Monday, March 9, 2009

(23) Handle With Care by Jodi Picoult

Warning: I do not intend to post specific spoilers, but you may be able to figure out the ending if you read the last two paragraphs of my review. Read at your own risk!

Wrongful Life. The concept is not a foreign one to me. In fact, it is something I am deeply passionate about, given the fact that I was born with a disability. There are some who think that if given the opportunity they would abort a child who was less than perfect. And Jodi Picoult gets to the heart of the subject in her new book, Handle With Care.

Charlotte & Sean O'Keefe are shocked to learn that their unborn child will be born with a debilitating, permanent disability. She will born with osteogenesis imperfecta (OI). Also known as Brittle Bone Disease. Willow O'Keefe had broken bones even before she was born. Her tiny little body breaks with the least provocation. And just like that, the O'Keefe family stop living for ice skating lessons and pastry shops and start living for doctor's appointments & bone settings.

After a disastrous vacation to Orlando, Sean & Charlotte consult a lawyer to see if a lawsuit is feasible. Disney World, the Orlando Police Department, anyone. They want someone to pay for the humiliation the family experienced on their vacation.

The Attorney tells them to forget about the vacation. Instead she suggests filing a malpractice lawsuit against the doctor who did not catch the disease with the first Ultrasound. The obstetrician, Piper, is Charlotte's best friend.

Charlotte's decision to go forward with the lawsuit is the toughest decision she has ever had to make. And it rips her family and her life apart. Sean files for divorce, Amelia, their older daughter, essentially feels shunned by her friends & ignored by her family & seeks solace in the worst kind of self destructive behavior. The lawsuit is long and it is ugly. Can Charlotte win the lawsuit & keep her family together? Can she win the Wrongful Birth lawsuit & convince five year old Willow that she loves her unconditionally?

For the most part the story was a good one. Picoult, again, picked a hot button social issues & tells the story from all sides. Charlotte, Sean, Piper, Amelia & Marin, the lawyer.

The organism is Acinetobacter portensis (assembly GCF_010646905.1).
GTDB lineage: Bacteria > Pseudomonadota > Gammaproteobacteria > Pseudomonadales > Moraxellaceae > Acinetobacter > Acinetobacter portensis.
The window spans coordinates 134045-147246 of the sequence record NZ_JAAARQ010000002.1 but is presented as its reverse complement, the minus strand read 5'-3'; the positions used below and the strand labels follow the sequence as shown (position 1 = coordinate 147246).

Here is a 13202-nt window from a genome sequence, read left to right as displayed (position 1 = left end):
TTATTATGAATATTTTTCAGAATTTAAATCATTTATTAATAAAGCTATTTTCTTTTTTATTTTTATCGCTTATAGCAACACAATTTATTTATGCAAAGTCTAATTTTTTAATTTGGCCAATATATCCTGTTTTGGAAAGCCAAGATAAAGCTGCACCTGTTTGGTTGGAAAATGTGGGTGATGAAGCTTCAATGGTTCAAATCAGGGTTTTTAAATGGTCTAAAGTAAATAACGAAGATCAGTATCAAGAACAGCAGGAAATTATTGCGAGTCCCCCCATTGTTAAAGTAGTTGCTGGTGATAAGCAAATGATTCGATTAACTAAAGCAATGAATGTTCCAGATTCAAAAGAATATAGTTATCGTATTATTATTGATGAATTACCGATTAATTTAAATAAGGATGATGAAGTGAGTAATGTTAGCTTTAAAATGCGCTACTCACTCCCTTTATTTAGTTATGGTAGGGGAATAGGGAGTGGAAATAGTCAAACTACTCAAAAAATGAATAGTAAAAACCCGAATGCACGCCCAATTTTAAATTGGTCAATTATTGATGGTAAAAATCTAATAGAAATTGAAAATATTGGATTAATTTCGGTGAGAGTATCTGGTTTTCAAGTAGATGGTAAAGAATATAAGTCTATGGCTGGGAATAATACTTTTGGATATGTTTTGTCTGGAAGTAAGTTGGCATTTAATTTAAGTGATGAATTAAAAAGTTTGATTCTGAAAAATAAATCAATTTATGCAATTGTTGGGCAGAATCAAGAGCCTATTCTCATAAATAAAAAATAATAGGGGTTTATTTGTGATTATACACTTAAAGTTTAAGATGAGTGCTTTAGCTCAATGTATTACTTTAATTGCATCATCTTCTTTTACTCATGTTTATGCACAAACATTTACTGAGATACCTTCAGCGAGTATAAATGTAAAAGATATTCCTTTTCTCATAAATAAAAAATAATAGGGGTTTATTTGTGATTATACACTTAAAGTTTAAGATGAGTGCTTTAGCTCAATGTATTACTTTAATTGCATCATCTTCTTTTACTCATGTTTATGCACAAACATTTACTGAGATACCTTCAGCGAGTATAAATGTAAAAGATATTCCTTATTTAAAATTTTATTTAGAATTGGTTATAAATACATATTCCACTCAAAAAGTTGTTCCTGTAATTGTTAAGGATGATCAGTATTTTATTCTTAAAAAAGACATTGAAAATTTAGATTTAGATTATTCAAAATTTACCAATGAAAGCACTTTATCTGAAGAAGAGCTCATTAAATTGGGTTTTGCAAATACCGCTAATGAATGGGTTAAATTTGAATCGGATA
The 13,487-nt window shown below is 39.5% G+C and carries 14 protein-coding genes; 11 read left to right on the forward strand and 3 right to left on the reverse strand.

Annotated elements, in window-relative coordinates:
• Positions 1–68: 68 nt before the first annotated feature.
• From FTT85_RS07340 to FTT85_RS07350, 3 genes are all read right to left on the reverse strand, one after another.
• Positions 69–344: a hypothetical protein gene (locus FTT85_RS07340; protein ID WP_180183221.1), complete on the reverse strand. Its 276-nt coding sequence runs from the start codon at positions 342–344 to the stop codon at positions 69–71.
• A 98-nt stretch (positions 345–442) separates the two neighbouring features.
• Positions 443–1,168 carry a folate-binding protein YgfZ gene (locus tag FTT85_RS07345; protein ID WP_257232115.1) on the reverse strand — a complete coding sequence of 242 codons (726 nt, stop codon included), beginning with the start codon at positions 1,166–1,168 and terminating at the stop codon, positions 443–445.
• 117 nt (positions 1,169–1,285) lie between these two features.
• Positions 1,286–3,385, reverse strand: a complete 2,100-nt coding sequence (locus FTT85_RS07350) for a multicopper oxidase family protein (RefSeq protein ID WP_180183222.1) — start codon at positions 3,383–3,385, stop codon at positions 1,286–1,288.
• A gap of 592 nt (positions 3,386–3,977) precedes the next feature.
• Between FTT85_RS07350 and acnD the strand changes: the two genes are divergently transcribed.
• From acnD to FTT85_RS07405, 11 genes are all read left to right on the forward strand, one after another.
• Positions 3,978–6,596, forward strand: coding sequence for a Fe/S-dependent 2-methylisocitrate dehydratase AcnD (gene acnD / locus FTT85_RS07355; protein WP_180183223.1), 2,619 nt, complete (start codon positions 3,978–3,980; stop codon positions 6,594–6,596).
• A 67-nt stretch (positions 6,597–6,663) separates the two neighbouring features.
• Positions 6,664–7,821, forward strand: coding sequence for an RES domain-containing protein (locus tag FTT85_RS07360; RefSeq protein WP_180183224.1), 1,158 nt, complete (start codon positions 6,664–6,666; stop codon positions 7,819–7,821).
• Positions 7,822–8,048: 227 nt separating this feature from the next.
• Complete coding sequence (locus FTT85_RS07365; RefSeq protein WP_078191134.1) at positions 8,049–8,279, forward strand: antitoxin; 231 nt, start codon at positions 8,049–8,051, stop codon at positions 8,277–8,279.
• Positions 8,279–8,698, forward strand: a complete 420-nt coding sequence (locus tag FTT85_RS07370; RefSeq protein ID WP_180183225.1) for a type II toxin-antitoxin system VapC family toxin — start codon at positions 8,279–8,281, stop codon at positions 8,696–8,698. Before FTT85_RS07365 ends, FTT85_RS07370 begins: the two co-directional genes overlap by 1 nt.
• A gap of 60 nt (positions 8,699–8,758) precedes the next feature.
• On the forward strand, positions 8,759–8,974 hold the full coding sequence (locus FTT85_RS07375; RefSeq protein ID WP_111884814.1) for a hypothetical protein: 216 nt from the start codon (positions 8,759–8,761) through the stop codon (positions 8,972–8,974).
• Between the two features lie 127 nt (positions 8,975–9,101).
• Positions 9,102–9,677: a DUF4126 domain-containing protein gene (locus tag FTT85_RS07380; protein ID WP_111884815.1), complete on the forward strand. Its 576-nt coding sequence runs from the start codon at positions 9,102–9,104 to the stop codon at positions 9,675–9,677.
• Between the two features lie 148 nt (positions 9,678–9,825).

First of all, a few of the location inaccuracies drove me nuts. For one thing, I was a Shriner's Child. I grew up in a small town 45 minutes from Omaha. I assure you, there is NO Shriner's Hospital in Omaha. God, I wish there was, but no, my family & I drove 8 hours to Minneapolis anywhere from one to three times a year to be seen by the doctor's there. So, inaccuracy number one.

Inaccuracy number two also deals with Omaha. When Charlotte & the girls are at the OI convention, they go to the Henry Doorly Zoo. By far one of the best zoos in the country, if not the world. A scene in the book takes place in the Aquarium. And the content of the scene happens because the Aquarium is empty, & according to the author , the Aquarium is empty because of it's location. Wrong. The Aquarium at the Henry Doorly Zoo (which happens to be my favorite part of the zoo) is located right inside of the entrance. And is NEVER empty because it is one of the few air conditioned building on the zoo's property. While the scene is great. That one little line about the location could have been left out & still stayed true to the story.

And finally, the other thing that drove me BONKERS about this book was Jodi Picoult's need to follow the latest trends with authors & include random recipes throughout the book. Frankly, I prefer my fiction to not be peppered with recipes. Grrr.... that is one trend that I hope does not last long.